You might see now that it is difficult to respect the laws that govern our behaviour. The logic is non-intuitive to most people.

Remember discussing how to make hockey players more aggressive on the ice? One coach suggested boxing as a solution.

While boxing may have some sort of carryover effects – like increased confidence, decreased fear of confrontation, etc., it doesn’t do anything to help a player recognize cues. Nor does it do anything to reinforce a player’s appropriate aggressive behaviour in a game situation.

I find there are coaches who coach with using a stream of consciousness style. Whatever pops into their head (frustration, anger, happiness) just comes spewing out to the player. Regardless if the emotion reinforces the right thing or not, they spew it out. They do not tactically decide what emotions to let out in order to properly reinforce behaviour.

There are other coaches, the top ones, who tactically determine which behaviours to reinforce. They see a situation and provide a calculated response. Those coaches are few and far between. Most of the coaches who do this well are not conscious of it. I really appreciate them.

Then there are quite a few coaches who think they know what I’m talking about, but don’t. They usually reinforce the wrong stuff, the wrong way. I’d say that 90-95% of coaches are like this. So, there’s a good chance that if you are a coach reading this, you’re one of the coaches who think they know but don’t. Sorry for being blunt, but that’s just the way the statistics line up. But maybe you’re the 5-10%. We can’t rule that out.  (On that note, I usually assume that I’m one of the idiots, and see what I can learn. But that’s just me.)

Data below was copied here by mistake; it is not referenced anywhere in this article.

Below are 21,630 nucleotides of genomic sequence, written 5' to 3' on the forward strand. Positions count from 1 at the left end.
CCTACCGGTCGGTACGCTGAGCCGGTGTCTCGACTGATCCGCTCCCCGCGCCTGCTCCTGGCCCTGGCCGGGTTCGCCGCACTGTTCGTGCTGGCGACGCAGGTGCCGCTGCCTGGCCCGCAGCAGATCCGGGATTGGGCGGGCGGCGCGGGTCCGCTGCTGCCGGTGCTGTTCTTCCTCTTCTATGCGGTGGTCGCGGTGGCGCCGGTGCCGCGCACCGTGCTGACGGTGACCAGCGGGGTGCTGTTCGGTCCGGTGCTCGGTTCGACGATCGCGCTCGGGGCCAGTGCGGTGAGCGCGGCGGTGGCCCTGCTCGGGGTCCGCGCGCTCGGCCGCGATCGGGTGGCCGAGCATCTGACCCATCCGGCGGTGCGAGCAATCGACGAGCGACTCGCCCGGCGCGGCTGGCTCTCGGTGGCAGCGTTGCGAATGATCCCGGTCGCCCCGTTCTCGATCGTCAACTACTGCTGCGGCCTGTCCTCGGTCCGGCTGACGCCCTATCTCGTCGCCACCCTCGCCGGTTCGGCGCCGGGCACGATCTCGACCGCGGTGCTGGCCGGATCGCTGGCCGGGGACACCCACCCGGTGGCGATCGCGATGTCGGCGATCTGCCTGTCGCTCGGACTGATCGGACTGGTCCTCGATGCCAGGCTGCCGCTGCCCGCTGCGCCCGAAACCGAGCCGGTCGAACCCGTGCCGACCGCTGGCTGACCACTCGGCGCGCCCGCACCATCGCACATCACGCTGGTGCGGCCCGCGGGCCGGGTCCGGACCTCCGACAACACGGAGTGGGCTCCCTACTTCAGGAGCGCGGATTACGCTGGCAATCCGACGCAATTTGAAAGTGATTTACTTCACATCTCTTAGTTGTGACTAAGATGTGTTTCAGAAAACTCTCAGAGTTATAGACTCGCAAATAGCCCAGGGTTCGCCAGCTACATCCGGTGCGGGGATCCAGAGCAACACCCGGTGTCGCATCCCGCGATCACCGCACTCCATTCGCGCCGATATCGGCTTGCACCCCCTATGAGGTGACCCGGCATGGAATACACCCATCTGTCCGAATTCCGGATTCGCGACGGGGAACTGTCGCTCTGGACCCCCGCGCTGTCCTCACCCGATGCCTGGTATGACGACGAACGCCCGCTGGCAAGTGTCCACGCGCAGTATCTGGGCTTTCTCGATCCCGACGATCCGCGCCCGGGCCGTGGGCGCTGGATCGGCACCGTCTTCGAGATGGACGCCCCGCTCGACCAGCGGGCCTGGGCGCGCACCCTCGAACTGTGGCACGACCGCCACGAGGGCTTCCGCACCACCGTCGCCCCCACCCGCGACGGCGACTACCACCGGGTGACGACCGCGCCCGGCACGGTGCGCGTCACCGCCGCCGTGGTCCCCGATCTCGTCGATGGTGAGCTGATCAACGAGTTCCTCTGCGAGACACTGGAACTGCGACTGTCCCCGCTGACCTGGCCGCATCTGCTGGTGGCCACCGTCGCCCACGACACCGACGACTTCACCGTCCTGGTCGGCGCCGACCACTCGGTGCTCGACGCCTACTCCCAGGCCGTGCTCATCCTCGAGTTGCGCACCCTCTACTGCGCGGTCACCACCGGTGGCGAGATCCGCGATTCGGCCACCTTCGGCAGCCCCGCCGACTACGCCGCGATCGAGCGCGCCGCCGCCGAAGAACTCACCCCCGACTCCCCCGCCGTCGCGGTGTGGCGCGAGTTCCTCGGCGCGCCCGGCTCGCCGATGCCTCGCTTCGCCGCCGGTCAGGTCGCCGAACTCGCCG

Anyway, by this point, you might be buying what I’m saying about proper cueing, and proper reinforcement. If you haven’t bought yet, you will buy it soon.

Let’s take it to the next level. Let’s talk about Flow State.

We all know that the Flow state is the psychological state of peak performance. It is also known as being “in the zone”, or “dialled in”, or whatever you want to call it.

Funnily enough, the research for Flow State lines up with the research for cues and reinforcement (operant conditioning). For example, we know that if you want to get in a peak psychological state of Flow, you need three things:

  • The challenge must be hard enough so that it’s challenging, but not too hard that is causes anxiety. Proper challenge to skill balance.
  • There must be clear goals.
  • You must have immediate feedback in your task.

Hmm. What does that sound like?

It sounds like operant conditioning doesn’t it? Let’s see how they match up.

  • The fastest mode of behaviour shaping is with positive reinforcement. In order to properly do positive reinforcement, you must have a clear target behaviour. Sounds like clear goals are needed for both, doesn’t it? Flow Theory and Operant Conditioning in synch? Check.
  • For operant conditioning to work well, the skill to be shaped is a skill that the performer can complete. But the performer is not completing consistently yet. This sounds like finding an appropriate challenge to skill balance like in flow theory, right? Flow Theory and Operant Conditioning in synch? Check Two.